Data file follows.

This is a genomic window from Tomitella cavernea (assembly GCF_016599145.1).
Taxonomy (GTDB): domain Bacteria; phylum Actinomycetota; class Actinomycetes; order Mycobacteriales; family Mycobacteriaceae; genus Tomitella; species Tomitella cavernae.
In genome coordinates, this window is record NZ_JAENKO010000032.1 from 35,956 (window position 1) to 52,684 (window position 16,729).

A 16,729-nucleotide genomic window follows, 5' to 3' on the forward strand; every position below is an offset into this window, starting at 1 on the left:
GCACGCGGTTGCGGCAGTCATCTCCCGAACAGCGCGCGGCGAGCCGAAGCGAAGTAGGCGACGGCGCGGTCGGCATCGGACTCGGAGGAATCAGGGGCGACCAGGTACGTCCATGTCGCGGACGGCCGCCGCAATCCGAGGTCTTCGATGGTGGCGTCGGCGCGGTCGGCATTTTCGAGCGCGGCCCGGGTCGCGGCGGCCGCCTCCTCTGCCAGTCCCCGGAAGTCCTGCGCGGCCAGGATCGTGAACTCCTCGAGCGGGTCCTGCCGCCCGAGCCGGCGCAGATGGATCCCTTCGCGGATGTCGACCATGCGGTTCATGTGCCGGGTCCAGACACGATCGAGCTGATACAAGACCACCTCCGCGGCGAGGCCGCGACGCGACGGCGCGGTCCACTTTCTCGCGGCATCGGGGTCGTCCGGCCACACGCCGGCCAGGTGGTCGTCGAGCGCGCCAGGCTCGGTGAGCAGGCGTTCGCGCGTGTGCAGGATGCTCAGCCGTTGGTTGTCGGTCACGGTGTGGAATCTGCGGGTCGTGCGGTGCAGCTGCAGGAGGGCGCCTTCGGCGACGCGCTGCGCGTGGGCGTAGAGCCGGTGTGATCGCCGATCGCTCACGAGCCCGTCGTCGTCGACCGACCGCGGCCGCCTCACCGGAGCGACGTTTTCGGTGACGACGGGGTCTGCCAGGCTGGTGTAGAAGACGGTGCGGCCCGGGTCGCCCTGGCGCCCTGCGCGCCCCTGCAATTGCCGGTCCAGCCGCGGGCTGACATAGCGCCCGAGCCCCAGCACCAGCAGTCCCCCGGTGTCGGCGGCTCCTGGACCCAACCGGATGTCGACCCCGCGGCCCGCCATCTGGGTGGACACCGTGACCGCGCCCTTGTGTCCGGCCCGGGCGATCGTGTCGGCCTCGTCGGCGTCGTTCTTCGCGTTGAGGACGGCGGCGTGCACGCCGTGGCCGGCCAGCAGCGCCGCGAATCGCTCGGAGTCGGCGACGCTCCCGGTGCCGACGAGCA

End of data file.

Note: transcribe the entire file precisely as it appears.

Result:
This is a genomic window from Tomitella cavernea (assembly GCF_016599145.1).
Taxonomy (GTDB): domain Bacteria; phylum Actinomycetota; class Actinomycetes; order Mycobacteriales; family Mycobacteriaceae; genus Tomitella; species Tomitella cavernae.
In genome coordinates, this window is record NZ_JAENKO010000032.1 from 35,956 (window position 1) to 52,684 (window position 16,729).

A 16,729-nucleotide genomic window follows, 5' to 3' on the forward strand; every position below is an offset into this window, starting at 1 on the left:
GCACGCGGTTGCGGCAGTCATCTCCCGAACAGCGCGCGGCGAGCCGAAGCGAAGTAGGCGACGGCGCGGTCGGCATCGGACTCGGAGGAATCAGGGGCGACCAGGTACGTCCATGTCGCGGACGGCCGCCGCAATCCGAGGTCTTCGATGGTGGCGTCGGCGCGGTCGGCATTTTCGAGCGCGGCCCGGGTCGCGGCGGCCGCCTCCTCTGCCAGTCCCCGGAAGTCCTGCGCGGCCAGGATCGTGAACTCCTCGAGCGGGTCCTGCCGCCCGAGCCGGCGCAGATGGATCCCTTCGCGGATGTCGACCATGCGGTTCATGTGCCGGGTCCAGACACGATCGAGCTGATACAAGACCACCTCCGCGGCGAGGCCGCGACGCGACGGCGCGGTCCACTTTCTCGCGGCATCGGGGTCGTCCGGCCACACGCCGGCCAGGTGGTCGTCGAGCGCGCCAGGCTCGGTGAGCAGGCGTTCGCGCGTGTGCAGGATGCTCAGCCGTTGGTTGTCGGTCACGGTGTGGAATCTGCGGGTCGTGCGGTGCAGCTGCAGGAGGGCGCCTTCGGCGACGCGCTGCGCGTGGGCGTAGAGCCGGTGTGATCGCCGATCGCTCACGAGCCCGTCGTCGTCGACCGACCGCGGCCGCCTCACCGGAGCGACGTTTTCGGTGACGACGGGGTCTGCCAGGCTGGTGTAGAAGACGGTGCGGCCCGGGTCGCCCTGGCGCCCTGCGCGCCCCTGCAATTGCCGGTCCAGCCGCGGGCTGACATAGCGCCCGAGCCCCAGCACCAGCAGTCCCCCGGTGTCGGCGGCTCCTGGACCCAACCGGATGTCGACCCCGCGGCCCGCCATCTGGGTGGACACCGTGACCGCGCCCTTGTGTCCGGCCCGGGCGATCGTGTCGGCCTCGTCGGCGTCGTTCTTCGCGTTGAGGACGGCGGCGTGCACGCCGTGGCCGGCCAGCAGCGCCGCGAATCGCTCGGAGTCGGCGACGCTCCCGGTGCCGACGAGCA